When something is too good to be true
In his book “Yes Man,” Danny Wallace tells us (among many, many other silly things) about his correspondence with Omar, “son of the murdered sultan of Oman”, who needed to enlist Danny’s “professionallism” in fleeing the country with 40 million bucks. A cool 10 million for Danny’s troubles and it’s “God’s will”. That’s my kind of god, I tell you.
Serious officials in ill-fitting suits don’t really like young sultans, presidential widows or sad princesses who need regular people like us to pull them out of a pickle. I guess they have a point.
A few days ago, however, the topic got a bit more interesting for me. That’s because some generous soul is busy populating people’s inboxes with what appear to be Skype lottery certificates. I mean, what’s not to like about 200,000 dollars?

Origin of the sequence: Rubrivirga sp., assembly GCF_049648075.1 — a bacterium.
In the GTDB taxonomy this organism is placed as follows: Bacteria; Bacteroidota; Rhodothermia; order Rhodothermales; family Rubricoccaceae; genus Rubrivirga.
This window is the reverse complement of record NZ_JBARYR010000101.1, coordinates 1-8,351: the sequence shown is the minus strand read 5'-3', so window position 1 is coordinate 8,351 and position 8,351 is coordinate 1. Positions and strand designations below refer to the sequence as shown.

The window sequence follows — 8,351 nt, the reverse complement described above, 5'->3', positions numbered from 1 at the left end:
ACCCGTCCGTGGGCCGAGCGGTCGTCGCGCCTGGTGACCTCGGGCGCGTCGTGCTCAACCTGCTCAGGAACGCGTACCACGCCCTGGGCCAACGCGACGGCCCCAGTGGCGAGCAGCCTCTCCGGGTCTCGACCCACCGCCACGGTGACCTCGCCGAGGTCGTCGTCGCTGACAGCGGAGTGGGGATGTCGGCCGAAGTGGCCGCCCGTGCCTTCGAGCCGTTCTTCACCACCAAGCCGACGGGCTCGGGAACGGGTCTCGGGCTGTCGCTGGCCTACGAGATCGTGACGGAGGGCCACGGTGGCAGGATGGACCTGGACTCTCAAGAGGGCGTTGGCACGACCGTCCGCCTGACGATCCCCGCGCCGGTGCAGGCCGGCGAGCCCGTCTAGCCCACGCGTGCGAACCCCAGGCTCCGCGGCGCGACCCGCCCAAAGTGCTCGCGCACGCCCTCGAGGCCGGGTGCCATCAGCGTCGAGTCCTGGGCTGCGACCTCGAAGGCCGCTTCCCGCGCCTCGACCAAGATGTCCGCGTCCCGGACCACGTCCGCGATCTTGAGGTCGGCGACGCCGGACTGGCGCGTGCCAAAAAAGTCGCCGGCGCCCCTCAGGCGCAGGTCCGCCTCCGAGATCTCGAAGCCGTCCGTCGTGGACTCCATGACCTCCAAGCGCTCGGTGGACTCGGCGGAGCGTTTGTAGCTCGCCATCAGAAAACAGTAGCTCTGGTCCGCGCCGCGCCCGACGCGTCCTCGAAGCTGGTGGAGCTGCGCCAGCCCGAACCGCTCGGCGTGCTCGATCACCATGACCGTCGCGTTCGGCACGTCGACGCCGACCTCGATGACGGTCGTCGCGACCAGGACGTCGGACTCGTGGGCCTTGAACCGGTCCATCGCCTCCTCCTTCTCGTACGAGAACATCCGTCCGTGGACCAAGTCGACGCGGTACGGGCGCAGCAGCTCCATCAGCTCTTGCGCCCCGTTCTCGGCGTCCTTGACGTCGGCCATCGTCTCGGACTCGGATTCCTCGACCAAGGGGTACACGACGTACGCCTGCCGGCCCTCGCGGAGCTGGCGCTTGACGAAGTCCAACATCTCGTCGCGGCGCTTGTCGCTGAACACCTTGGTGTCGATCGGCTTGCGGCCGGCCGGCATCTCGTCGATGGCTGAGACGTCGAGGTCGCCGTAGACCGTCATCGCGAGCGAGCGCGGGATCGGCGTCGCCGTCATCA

The downside? (Besides the somewhat lacking production values — but I guess they’re passing on their savings to you, the lucky winner.) Oh, just “confirm your data” — bank account information and other meaningless details — and the money is yours. It’s even possible to get the funds delivered via diplomatic courier. Probably in a black limo. Pimpin’.
Don’t do it. We’re in the letting-people-talk-for-100-billion-minutes-or-until-the-Sun-expands-and-destroys-all-life-on-Earth-whichever-comes-first business. Ok, so I’m prone to exaggeration, but you get the drift. We’re not in the lottery business. Just like you’re not in the losing-your-life’s-savings-to-scammers-business.